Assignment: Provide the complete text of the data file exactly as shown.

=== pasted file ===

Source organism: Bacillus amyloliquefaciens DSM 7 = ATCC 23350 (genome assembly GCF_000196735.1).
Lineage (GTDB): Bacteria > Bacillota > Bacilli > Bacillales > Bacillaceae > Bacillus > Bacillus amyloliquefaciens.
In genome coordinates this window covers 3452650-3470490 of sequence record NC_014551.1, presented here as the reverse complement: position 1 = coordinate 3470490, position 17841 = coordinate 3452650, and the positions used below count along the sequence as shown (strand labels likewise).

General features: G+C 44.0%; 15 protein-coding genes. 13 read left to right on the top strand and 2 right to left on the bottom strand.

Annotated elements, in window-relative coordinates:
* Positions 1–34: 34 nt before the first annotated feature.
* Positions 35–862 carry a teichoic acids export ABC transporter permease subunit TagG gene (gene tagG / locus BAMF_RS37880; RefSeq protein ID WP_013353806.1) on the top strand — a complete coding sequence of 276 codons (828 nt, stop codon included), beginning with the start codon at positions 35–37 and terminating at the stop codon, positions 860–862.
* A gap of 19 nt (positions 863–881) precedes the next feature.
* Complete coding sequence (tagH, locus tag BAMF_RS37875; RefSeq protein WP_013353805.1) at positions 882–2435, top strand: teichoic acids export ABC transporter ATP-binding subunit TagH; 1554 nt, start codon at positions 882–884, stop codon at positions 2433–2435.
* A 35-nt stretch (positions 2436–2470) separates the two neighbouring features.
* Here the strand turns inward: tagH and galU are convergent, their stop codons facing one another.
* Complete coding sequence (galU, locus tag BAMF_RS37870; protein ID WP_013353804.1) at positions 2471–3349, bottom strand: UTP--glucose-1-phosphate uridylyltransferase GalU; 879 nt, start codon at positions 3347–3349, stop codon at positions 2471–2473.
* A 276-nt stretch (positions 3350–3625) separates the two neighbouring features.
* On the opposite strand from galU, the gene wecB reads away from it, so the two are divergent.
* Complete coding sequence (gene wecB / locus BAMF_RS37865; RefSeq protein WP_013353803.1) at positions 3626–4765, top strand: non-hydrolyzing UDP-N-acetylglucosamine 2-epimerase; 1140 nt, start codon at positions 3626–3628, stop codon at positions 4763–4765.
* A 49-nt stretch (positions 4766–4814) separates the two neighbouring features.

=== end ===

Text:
Source organism: Bacillus amyloliquefaciens DSM 7 = ATCC 23350 (genome assembly GCF_000196735.1).
Lineage (GTDB): Bacteria > Bacillota > Bacilli > Bacillales > Bacillaceae > Bacillus > Bacillus amyloliquefaciens.
In genome coordinates this window covers 3452650-3470490 of sequence record NC_014551.1, presented here as the reverse complement: position 1 = coordinate 3470490, position 17841 = coordinate 3452650, and the positions used below count along the sequence as shown (strand labels likewise).

General features: G+C 44.0%; 15 protein-coding genes. 13 read left to right on the top strand and 2 right to left on the bottom strand.

Annotated elements, in window-relative coordinates:
* Positions 1–34: 34 nt before the first annotated feature.
* Positions 35–862 carry a teichoic acids export ABC transporter permease subunit TagG gene (gene tagG / locus BAMF_RS37880; RefSeq protein ID WP_013353806.1) on the top strand — a complete coding sequence of 276 codons (828 nt, stop codon included), beginning with the start codon at positions 35–37 and terminating at the stop codon, positions 860–862.
* A gap of 19 nt (positions 863–881) precedes the next feature.
* Complete coding sequence (tagH, locus tag BAMF_RS37875; RefSeq protein WP_013353805.1) at positions 882–2435, top strand: teichoic acids export ABC transporter ATP-binding subunit TagH; 1554 nt, start codon at positions 882–884, stop codon at positions 2433–2435.
* A 35-nt stretch (positions 2436–2470) separates the two neighbouring features.
* Here the strand turns inward: tagH and galU are convergent, their stop codons facing one another.
* Complete coding sequence (galU, locus tag BAMF_RS37870; protein ID WP_013353804.1) at positions 2471–3349, bottom strand: UTP--glucose-1-phosphate uridylyltransferase GalU; 879 nt, start codon at positions 3347–3349, stop codon at positions 2471–2473.
* A 276-nt stretch (positions 3350–3625) separates the two neighbouring features.
* On the opposite strand from galU, the gene wecB reads away from it, so the two are divergent.
* Complete coding sequence (gene wecB / locus BAMF_RS37865; RefSeq protein WP_013353803.1) at positions 3626–4765, top strand: non-hydrolyzing UDP-N-acetylglucosamine 2-epimerase; 1140 nt, start codon at positions 3626–3628, stop codon at positions 4763–4765.
* A 49-nt stretch (positions 4766–4814) separates the two neighbouring features.